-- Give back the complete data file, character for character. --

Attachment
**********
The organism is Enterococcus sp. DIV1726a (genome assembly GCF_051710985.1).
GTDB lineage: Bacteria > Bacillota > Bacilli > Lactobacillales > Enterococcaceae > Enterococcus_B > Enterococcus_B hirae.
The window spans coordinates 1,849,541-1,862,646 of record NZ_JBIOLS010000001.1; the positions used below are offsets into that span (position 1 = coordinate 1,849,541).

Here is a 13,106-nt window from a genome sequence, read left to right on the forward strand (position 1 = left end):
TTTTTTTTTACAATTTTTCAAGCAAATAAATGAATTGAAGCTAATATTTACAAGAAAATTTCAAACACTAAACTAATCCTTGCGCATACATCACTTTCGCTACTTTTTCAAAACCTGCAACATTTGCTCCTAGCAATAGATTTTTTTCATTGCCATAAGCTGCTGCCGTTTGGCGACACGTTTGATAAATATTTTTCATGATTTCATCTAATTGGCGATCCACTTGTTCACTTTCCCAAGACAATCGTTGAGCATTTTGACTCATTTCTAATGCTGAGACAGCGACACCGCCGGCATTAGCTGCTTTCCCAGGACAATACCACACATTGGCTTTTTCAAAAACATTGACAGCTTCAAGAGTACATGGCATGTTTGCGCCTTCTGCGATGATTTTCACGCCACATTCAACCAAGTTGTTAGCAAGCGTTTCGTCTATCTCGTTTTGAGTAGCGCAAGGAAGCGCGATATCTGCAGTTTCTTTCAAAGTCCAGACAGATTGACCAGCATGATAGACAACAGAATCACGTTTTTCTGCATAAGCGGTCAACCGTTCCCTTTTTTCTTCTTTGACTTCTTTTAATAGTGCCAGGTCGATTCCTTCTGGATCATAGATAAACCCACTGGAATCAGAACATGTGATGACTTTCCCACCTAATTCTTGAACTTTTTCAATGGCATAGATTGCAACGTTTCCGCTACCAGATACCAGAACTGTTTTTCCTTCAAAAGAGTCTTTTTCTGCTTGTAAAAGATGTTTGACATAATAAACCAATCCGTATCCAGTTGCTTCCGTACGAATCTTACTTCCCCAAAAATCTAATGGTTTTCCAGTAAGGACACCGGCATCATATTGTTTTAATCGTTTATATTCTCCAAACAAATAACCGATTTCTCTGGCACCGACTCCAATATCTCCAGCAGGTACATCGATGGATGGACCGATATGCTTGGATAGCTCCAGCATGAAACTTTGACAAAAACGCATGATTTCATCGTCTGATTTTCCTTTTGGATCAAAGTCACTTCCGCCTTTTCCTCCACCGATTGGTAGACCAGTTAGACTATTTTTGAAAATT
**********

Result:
The organism is Enterococcus sp. DIV1726a (genome assembly GCF_051710985.1).
GTDB lineage: Bacteria > Bacillota > Bacilli > Lactobacillales > Enterococcaceae > Enterococcus_B > Enterococcus_B hirae.
The window spans coordinates 1,849,541-1,862,646 of record NZ_JBIOLS010000001.1; the positions used below are offsets into that span (position 1 = coordinate 1,849,541).

Here is a 13,106-nt window from a genome sequence, read left to right on the forward strand (position 1 = left end):
TTTTTTTTTACAATTTTTCAAGCAAATAAATGAATTGAAGCTAATATTTACAAGAAAATTTCAAACACTAAACTAATCCTTGCGCATACATCACTTTCGCTACTTTTTCAAAACCTGCAACATTTGCTCCTAGCAATAGATTTTTTTCATTGCCATAAGCTGCTGCCGTTTGGCGACACGTTTGATAAATATTTTTCATGATTTCATCTAATTGGCGATCCACTTGTTCACTTTCCCAAGACAATCGTTGAGCATTTTGACTCATTTCTAATGCTGAGACAGCGACACCGCCGGCATTAGCTGCTTTCCCAGGACAATACCACACATTGGCTTTTTCAAAAACATTGACAGCTTCAAGAGTACATGGCATGTTTGCGCCTTCTGCGATGATTTTCACGCCACATTCAACCAAGTTGTTAGCAAGCGTTTCGTCTATCTCGTTTTGAGTAGCGCAAGGAAGCGCGATATCTGCAGTTTCTTTCAAAGTCCAGACAGATTGACCAGCATGATAGACAACAGAATCACGTTTTTCTGCATAAGCGGTCAACCGTTCCCTTTTTTCTTCTTTGACTTCTTTTAATAGTGCCAGGTCGATTCCTTCTGGATCATAGATAAACCCACTGGAATCAGAACATGTGATGACTTTCCCACCTAATTCTTGAACTTTTTCAATGGCATAGATTGCAACGTTTCCGCTACCAGATACCAGAACTGTTTTTCCTTCAAAAGAGTCTTTTTCTGCTTGTAAAAGATGTTTGACATAATAAACCAATCCGTATCCAGTTGCTTCCGTACGAATCTTACTTCCCCAAAAATCTAATGGTTTTCCAGTAAGGACACCGGCATCATATTGTTTTAATCGTTTATATTCTCCAAACAAATAACCGATTTCTCTGGCACCGACTCCAATATCTCCAGCAGGTACATCGATGGATGGACCGATATGCTTGGATAGCTCCAGCATGAAACTTTGACAAAAACGCATGATTTCATCGTCTGATTTTCCTTTTGGATCAAAGTCACTTCCGCCTTTTCCTCCACCGATTGGTAGACCAGTTAGACTATTTTTGAAAATT